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Former Members of Congress, such as myself, and other Washington observers take great pride in assessing the legislative landscape at the start of each Congressional session. This year, however, when it comes to forecasting the second session of this 109th Congress, everyone is hedging their bets.
I do know that there are several factors that will impact the scope and speed of the Congressional agenda. Providing funding for the continued War on Terror as well as dealing with the natural disasters that have hit the United States in 2005 are priorities that will clearly affect federal spending. In addition, 2006 is an election year, which historically would suggest that the Second Session of the 109th Congress would probably adjourn by early October, giving members of Congress less time to enact any comprehensive reforms. Further, during this election year, funding decisions will most likely be under a microscope and much energy in Congress is being devoted to identifying opportunities for savings, as opposed to opening the checkbook.
In addition, the pending switch-up of some of the majority party's leadership at the beginning of the year may change the political landscape of the House of Representatives. However, it is unclear what this previously unanticipated change may mean for the legislative agenda.
In turning specifically to the health care arena, this much is clear: Medicaid reform will continue to be a front-burner issue, with issues related to dual eligibility and drug pricing at the fore. In addition, the budget reconciliation package that the Congress approved at the end of 2005 calls for a one-year freeze on the sustainable growth rate (SGR), which keeps the SGR at 2005 levels. The status of the SGR affects funds available for Congressional spending for physician reimbursement. This 1-year freeze was implemented to buy time in order for Congress to properly tackle the SGR issue. Since the provision is due to expire at the end of 2006, Congress will have to move quickly to come to some resolution on this issue.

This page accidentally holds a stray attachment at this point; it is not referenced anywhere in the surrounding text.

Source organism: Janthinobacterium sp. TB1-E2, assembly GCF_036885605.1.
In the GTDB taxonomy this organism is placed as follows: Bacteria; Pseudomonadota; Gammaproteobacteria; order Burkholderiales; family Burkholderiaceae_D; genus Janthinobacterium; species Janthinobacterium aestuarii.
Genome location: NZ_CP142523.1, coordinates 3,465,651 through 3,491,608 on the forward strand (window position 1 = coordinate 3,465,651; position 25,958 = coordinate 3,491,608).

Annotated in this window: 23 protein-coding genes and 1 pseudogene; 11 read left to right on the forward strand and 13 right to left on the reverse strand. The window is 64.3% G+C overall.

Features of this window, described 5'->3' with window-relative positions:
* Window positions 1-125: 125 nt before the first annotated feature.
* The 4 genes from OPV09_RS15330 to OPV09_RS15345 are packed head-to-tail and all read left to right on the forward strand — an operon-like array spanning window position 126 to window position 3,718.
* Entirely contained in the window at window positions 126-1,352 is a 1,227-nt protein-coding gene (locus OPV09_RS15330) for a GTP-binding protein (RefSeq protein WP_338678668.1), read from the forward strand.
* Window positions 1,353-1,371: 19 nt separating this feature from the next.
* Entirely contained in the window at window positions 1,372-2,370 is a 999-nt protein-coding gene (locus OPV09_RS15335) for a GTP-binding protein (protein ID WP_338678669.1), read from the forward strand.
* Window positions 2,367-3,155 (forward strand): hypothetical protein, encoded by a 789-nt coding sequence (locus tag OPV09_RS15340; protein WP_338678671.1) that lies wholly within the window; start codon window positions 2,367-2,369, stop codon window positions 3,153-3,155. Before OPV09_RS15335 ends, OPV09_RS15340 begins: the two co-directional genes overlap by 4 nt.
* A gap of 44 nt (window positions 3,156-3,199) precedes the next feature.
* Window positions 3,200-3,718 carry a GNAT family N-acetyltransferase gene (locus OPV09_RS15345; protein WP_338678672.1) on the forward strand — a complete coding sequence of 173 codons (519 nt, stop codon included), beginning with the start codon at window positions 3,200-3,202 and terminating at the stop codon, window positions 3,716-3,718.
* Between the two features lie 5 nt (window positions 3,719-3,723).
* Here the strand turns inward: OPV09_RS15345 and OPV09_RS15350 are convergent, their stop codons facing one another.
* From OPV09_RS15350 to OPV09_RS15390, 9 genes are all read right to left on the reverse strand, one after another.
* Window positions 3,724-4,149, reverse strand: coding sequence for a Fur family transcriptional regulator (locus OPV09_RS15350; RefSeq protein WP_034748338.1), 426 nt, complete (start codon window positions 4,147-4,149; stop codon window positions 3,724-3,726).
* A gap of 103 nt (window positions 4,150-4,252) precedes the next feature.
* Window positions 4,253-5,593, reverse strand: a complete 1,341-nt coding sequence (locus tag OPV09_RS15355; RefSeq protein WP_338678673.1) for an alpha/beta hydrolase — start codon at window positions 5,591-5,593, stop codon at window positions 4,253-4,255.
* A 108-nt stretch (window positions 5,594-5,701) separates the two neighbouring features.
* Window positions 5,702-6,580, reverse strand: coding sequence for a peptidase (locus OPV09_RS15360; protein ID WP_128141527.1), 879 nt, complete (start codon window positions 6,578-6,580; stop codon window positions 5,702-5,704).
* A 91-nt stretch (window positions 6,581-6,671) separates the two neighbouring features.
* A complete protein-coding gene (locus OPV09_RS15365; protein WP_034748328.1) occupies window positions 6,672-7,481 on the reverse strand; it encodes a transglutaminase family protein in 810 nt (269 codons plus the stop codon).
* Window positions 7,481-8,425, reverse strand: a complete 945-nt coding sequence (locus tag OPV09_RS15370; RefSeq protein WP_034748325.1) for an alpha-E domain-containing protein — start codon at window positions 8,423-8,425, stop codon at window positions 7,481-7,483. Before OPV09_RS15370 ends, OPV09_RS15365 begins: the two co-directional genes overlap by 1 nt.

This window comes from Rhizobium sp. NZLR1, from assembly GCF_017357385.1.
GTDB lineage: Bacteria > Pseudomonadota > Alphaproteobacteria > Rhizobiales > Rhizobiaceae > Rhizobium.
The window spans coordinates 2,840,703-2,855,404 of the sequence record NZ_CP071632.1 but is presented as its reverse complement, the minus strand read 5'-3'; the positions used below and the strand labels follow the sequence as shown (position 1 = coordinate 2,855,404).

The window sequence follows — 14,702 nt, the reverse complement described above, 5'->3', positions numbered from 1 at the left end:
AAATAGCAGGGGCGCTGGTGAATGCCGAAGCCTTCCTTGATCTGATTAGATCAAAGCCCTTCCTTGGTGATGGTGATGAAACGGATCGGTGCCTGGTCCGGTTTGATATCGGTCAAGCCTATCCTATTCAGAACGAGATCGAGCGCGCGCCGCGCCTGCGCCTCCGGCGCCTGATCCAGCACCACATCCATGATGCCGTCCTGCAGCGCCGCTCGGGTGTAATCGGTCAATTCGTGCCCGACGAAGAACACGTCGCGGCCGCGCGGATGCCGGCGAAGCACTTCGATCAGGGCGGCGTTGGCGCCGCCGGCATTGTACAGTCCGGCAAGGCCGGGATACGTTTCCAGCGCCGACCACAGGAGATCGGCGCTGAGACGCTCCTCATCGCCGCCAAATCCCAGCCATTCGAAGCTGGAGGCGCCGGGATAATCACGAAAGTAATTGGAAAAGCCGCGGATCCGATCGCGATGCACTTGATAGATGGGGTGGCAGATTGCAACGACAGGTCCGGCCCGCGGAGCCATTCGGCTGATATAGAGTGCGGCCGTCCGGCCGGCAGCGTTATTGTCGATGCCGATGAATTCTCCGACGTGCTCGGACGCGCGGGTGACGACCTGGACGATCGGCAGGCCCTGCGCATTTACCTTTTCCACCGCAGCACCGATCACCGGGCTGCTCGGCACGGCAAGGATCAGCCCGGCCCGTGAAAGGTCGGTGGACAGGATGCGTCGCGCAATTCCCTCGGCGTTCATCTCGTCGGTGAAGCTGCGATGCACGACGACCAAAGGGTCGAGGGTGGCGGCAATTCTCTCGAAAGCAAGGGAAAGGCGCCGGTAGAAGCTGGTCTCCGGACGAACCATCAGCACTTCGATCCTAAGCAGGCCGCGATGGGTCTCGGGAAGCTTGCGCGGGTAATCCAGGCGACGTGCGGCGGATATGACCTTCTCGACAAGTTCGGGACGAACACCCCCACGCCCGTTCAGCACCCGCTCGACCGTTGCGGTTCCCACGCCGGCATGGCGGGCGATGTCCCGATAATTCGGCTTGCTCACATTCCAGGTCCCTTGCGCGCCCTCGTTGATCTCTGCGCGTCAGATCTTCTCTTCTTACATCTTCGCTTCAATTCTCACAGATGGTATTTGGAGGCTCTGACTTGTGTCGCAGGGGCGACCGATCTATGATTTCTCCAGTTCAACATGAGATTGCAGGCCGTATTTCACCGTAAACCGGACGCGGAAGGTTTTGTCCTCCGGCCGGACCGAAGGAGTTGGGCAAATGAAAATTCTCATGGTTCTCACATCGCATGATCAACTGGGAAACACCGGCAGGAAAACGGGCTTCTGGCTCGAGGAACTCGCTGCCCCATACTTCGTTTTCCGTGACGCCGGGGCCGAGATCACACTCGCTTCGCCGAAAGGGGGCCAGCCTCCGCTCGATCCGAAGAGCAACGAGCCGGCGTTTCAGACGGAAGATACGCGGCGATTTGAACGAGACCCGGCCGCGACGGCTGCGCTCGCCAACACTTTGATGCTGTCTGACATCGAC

Further, Congress will be examining the data collected by the Centers for Medicare & Medicaid Services through its 2006 Oncology Demonstration Project. The House Ways and Means committee in particular is interested in the data that are to be collected from the inspector general to formulate future reimbursement levels.
The legislative priorities of the American Society of Clinical Oncology are to ensure that Congress moves forward initiatives that improve access to quality care. ASCO will continue to advocate on issues such as pay-for-performance, ensuring that resources are put toward life saving and other critical services. Furthermore, ASCO will continue to evaluate the impact of the new reimbursement structure.
To many, it may appear at times that making legislative progress in Congress is a painstaking progress with many twists and turns. If it appears that way, that's because that is how it really is—there is no straight line, and rarely does the desired prescriptive measure occur exactly as preferred either in terms of bill language or the timeline. However, from what I have learned from those I know on Capitol Hill, ASCO members have been working tirelessly, and successfully, to communicate your concerns to Congress and the administration. Your efforts have resulted in some major, tangible legislative and regulatory victories.
Again, this particular session is one in which everyone is still beginning to study and sort out the likely scenarios for agreements in all manner of issues, not the least of which is health care. My staff and I will continue to work on your behalf to ensure that ASCO always has the most timely, relevant, and useful information as we work together to achieve the organization's legislative goals in 2006.